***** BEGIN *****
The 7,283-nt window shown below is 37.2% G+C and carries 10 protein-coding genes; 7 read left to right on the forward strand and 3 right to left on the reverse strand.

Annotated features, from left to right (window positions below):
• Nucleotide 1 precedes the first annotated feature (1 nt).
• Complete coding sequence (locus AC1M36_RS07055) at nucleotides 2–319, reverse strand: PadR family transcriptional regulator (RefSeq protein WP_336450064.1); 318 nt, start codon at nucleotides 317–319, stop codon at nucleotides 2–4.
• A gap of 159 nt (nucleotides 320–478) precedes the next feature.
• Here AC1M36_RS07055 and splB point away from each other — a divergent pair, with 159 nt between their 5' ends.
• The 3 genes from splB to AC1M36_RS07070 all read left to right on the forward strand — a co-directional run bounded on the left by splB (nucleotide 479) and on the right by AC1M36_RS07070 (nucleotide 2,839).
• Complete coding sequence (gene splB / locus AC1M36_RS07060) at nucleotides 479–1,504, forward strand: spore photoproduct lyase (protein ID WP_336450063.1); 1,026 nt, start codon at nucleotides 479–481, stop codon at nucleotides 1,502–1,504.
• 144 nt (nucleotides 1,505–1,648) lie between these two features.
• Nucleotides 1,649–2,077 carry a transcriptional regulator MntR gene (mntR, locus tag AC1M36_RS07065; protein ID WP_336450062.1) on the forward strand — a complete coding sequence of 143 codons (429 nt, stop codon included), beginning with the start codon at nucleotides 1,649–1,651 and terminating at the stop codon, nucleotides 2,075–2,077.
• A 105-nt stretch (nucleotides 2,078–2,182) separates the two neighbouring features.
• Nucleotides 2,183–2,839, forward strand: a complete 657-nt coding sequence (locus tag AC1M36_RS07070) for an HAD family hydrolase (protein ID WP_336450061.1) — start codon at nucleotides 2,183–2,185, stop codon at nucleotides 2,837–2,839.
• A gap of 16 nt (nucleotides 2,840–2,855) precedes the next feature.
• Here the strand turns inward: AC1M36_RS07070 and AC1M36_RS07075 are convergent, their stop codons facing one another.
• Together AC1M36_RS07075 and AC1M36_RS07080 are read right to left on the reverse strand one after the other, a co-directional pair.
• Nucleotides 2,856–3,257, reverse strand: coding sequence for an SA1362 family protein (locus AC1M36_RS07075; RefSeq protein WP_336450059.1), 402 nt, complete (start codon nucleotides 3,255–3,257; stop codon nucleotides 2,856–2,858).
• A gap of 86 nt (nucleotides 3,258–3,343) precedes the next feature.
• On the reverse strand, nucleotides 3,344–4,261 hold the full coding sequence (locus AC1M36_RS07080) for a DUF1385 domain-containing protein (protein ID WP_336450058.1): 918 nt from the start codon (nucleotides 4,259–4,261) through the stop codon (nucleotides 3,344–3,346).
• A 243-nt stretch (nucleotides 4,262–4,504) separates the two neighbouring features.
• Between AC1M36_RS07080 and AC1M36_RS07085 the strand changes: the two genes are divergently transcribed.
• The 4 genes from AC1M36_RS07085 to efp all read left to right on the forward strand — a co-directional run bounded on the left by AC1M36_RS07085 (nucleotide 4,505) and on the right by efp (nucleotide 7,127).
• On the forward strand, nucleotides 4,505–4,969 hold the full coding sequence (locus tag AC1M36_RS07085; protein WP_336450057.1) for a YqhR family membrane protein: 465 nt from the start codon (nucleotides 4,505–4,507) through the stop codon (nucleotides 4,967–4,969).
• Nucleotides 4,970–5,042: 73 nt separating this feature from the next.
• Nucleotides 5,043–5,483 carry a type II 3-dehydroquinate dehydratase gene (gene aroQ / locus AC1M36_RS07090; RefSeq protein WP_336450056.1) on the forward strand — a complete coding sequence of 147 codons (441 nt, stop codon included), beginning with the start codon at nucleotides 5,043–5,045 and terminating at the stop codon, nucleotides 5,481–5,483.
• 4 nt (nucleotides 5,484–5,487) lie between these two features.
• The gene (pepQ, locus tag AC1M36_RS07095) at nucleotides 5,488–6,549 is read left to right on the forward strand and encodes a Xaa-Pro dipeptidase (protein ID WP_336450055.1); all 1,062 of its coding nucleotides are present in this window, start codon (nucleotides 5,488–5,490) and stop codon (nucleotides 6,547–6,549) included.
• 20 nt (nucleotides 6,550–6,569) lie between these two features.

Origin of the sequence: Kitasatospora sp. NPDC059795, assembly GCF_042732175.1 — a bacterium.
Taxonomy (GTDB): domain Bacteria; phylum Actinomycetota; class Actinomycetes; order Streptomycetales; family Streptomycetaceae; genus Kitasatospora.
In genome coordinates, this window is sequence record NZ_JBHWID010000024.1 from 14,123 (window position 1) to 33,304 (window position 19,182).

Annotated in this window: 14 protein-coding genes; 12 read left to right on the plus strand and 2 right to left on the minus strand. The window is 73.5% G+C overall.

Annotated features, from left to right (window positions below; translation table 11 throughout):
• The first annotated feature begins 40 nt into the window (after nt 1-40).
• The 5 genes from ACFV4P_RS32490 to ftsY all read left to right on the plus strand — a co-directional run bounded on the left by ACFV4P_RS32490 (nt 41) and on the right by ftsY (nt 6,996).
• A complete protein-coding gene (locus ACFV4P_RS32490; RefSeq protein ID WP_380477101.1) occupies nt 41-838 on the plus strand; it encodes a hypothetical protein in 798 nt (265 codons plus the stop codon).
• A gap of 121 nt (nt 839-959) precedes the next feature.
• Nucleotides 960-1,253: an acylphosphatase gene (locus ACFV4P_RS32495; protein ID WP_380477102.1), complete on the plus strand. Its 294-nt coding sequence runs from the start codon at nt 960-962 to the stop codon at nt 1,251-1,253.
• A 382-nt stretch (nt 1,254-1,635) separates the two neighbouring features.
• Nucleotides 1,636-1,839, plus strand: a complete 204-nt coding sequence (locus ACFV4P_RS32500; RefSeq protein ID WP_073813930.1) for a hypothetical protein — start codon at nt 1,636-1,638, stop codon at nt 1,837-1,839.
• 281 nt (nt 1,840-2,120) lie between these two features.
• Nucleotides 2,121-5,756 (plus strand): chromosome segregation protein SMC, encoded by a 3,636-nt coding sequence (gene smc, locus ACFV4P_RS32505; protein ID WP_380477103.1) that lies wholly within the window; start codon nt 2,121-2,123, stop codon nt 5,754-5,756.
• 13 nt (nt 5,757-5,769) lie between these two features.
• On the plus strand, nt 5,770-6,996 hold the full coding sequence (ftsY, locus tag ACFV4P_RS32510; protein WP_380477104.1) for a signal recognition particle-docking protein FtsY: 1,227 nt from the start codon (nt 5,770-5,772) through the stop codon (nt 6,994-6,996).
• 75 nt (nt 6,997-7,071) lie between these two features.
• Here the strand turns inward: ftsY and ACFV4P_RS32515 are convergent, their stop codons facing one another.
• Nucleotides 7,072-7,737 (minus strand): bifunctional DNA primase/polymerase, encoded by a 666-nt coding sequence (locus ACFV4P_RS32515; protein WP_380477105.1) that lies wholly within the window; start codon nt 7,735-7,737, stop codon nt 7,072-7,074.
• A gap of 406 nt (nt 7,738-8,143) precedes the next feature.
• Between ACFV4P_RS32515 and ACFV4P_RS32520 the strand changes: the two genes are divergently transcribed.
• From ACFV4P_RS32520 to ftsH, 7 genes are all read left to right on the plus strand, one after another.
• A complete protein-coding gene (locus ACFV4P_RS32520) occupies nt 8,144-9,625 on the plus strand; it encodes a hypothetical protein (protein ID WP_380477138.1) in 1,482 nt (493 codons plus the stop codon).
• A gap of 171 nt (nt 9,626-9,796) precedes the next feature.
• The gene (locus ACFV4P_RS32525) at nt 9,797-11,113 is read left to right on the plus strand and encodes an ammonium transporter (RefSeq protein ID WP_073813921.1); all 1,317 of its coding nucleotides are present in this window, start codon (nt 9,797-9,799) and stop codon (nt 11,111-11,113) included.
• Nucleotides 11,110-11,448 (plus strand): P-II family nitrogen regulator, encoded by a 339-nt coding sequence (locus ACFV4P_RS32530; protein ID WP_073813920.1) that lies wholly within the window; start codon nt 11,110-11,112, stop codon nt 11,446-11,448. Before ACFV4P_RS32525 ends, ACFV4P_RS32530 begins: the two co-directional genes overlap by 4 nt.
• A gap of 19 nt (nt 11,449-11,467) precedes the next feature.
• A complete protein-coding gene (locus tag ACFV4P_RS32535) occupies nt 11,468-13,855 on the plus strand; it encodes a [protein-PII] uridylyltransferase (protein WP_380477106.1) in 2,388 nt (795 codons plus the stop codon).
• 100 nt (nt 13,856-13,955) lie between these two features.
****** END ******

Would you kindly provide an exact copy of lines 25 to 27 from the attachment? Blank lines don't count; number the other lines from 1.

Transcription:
• 4 nt (nucleotides 5,484–5,487) lie between these two features.
• The gene (pepQ, locus tag AC1M36_RS07095) at nucleotides 5,488–6,549 is read left to right on the forward strand and encodes a Xaa-Pro dipeptidase (protein ID WP_336450055.1); all 1,062 of its coding nucleotides are present in this window, start codon (nucleotides 5,488–5,490) and stop codon (nucleotides 6,547–6,549) included.
• 20 nt (nucleotides 6,550–6,569) lie between these two features.